Puente Romano, Marbella - hotel review

Age before beauty” is not an adage that resonates deeply in Marbella. This is a city where youthful good looks reign. A notable proportion of visitors are of indeterminable age, cosmetically plumped, their complexion enhanced by deep, golden tans.

The busiest restaurants are those with a propensity for glossy white decor rather than dark wood and Andalucian tiles, while the cobbled streets of the Arabic-era old quarter are almost lost behind the spruced-up seafront avenues.

An anomaly is Puente Romano 
One of the city’s first luxury hotels, home to a Roman bridge from which it takes its name. Dating from the first century, the stone bridge now crosses a brook that babbles through the resort’s verdant gardens. Built in 1974 as an apartment complex by Prince Alfonso de Hohenlohe, Puente Romano was converted to a hotel five years later, hosting the wedding of tennis legend Bjorn Borg in 1980. The Swede was to become the manager of the hotel’s tennis club, which has since hosted events including the Davis Cup and ATP Grand Prix. 

Borg isn’t the only big name associated with the hotel. As well as a roll call of celebrity guests (the Kennedys, Serena Williams, Elizabeth Taylor), it recently attracted Michelin-starred chef Dani Garcia, who opened an eponymous Andalucian restaurant and Bibo, a tapas bar, here. Both were full during my stay, so I tried two more of the dozen options available — the pescatorially inclined Sea Grill and Uni, an offshoot of the Nikkei restaurant in Belgravia. The €60 five-course tasting menu is a study in modern Peruvian-Japanese fusion, its highlights including soy-infused salmon and crab tacos. The restaurants cluster around the Plaza, a buzzing square where coiffed locals quaff chilled cava on cushion-strewn sofas.

From the Plaza, the sub-tropical gardens bind together what could otherwise be an overwhelmingly large resort. They wind along either side of a stream that empties at the beach, via several pools and the 264 rooms that are housed in whitewashed buildings, constructed in the style of an Andalucian pueblo blanco.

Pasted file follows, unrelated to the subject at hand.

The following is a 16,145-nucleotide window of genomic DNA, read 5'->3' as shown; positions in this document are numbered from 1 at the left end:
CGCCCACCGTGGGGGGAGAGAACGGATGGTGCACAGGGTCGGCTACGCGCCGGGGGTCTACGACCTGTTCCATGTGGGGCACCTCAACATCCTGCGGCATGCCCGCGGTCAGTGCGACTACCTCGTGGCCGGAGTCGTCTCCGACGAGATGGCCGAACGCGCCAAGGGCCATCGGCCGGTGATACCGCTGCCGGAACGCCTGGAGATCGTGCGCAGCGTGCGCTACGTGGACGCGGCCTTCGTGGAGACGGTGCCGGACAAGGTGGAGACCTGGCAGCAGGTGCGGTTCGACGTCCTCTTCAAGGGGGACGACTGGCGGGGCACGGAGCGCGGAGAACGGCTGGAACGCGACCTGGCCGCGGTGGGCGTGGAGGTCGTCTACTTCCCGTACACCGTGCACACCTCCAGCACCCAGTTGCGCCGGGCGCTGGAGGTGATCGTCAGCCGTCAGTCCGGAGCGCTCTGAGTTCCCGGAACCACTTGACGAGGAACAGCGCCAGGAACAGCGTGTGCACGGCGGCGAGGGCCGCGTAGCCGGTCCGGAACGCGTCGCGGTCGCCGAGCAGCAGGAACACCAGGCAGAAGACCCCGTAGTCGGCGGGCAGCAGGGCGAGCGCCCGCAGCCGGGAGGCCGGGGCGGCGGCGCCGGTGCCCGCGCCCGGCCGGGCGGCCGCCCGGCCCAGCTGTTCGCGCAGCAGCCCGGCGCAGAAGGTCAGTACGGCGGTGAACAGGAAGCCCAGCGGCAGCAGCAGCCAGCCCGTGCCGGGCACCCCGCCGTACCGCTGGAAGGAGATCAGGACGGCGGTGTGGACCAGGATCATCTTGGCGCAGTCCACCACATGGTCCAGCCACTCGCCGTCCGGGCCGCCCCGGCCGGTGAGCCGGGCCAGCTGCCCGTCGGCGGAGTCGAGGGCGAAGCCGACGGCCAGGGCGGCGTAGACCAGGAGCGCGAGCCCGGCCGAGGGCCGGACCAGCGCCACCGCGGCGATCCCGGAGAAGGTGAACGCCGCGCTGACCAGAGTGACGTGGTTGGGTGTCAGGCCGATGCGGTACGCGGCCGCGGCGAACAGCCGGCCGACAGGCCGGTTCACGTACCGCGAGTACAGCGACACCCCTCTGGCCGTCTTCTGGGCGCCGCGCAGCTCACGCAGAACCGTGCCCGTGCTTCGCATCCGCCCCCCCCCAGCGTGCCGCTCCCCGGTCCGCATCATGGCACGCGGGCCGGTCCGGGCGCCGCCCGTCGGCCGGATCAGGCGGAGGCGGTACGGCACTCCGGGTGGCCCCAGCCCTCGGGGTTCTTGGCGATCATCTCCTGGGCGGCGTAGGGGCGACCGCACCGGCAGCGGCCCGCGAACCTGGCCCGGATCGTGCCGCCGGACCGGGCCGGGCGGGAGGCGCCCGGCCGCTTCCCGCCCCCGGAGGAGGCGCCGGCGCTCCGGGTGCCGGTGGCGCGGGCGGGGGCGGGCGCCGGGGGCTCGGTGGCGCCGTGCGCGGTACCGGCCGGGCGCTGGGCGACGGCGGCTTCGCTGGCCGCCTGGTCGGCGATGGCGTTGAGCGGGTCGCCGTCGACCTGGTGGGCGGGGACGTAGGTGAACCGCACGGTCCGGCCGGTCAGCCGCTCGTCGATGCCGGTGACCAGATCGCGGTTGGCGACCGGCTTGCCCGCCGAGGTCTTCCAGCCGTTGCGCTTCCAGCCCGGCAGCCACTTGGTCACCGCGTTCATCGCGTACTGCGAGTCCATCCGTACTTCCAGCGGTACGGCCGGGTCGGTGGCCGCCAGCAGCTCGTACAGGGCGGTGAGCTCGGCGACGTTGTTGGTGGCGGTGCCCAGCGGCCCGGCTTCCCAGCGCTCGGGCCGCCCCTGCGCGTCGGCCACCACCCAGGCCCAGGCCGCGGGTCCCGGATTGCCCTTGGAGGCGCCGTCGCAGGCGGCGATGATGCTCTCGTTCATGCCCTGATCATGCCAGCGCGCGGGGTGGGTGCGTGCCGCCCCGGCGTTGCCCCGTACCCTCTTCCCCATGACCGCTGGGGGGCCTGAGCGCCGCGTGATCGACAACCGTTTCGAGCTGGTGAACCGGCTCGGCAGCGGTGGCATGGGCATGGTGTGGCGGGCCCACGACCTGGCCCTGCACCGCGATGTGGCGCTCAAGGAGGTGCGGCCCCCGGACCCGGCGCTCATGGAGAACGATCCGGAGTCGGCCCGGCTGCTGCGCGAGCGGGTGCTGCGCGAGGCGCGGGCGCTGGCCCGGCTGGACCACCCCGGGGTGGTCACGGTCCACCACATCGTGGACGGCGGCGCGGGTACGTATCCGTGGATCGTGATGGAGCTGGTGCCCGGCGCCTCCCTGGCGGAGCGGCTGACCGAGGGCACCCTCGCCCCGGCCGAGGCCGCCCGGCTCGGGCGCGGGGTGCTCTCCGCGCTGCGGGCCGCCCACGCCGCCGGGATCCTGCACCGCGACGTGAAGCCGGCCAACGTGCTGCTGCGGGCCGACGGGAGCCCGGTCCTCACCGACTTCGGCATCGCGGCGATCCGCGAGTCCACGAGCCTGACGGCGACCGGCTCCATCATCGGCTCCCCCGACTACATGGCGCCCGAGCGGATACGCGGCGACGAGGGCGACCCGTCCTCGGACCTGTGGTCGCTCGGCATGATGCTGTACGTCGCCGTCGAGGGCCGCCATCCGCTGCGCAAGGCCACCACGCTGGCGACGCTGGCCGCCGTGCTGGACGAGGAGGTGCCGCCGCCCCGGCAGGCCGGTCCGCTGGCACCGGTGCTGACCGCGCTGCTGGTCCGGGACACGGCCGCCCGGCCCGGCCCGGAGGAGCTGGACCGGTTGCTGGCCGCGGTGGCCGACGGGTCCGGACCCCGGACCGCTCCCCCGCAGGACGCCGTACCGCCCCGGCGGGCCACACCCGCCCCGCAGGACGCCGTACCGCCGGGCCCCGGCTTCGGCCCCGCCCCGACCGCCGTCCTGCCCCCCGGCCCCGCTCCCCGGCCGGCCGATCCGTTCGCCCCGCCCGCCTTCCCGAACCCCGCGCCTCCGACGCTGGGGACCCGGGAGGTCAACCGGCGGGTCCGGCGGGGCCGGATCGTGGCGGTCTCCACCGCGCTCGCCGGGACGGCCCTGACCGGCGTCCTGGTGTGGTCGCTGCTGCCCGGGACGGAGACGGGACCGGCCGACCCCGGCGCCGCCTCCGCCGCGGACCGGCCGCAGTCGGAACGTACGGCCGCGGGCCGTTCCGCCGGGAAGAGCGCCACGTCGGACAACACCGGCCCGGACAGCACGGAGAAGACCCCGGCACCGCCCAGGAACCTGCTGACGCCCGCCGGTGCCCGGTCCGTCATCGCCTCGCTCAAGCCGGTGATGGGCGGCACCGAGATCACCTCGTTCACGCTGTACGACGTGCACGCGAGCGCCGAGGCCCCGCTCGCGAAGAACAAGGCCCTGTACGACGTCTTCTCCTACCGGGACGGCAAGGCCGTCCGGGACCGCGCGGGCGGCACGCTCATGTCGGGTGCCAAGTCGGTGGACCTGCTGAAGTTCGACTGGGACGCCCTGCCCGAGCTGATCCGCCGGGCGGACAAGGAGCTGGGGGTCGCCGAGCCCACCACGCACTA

While the public spaces are contemporary, the accommodation is more traditional. My Grand Junior Suite was spacious, with a huge terrace overlooking the sea, but it had a slightly dated Romanesque-style bathroom with mosaic fish tiling. The neutral decor —cream walls, pale linen — was enhanced with fresh lilies and two curiously identical pictures of bamboo. 

A nice touch was a tablet, which could be used to order room service, find out the day’s activities (beach yoga, sushi masterclasses), book treatments at the Six Senses spa or glean recommendations of where to eat and drink beyond the resort. A more modern ambience infuses the trio of luxurious, three-, four- and five-bedroom villas that have just opened, each with a private pool, garden and kitchen, plus use of a Mercedes A-class.

The area
Easily accessible for a long weekend, the hotel is just 30-40 minutes’ drive from Malaga airport, well served by flights from London. Located on the “Golden Mile” between Marbella and Puerto Banus, Puente Romano has its own section of beach, where an attendant will roll out your towel on a sunlounger and ferry drinks from the pool bar. 

Stroll the promenade, or rent one of the hotel’s bikes (€15 per day) to explore the coast, with the Mediterranean on one side and the soaring Sierra de las Nieves range on the other. In favourable spring times, you could be skiing in the morning, then sunbathing on the beach in the afternoon. The shoreline is peppered with beach bars and restaurants, including that of sister hotel Marbella Club (reservations essential), but if you want a flavour of old Marbella try Patio Restaurant or Taberna la Nina del Pisto in the old town, or La Taberna del Pintxo for tapas just off the beach.

Source: EVENING STANDARDS
By: Sophie Lam

http://www.standard.co.uk/lifestyle/travel/puente-romano-marbella-hotel-review-a3314801.html

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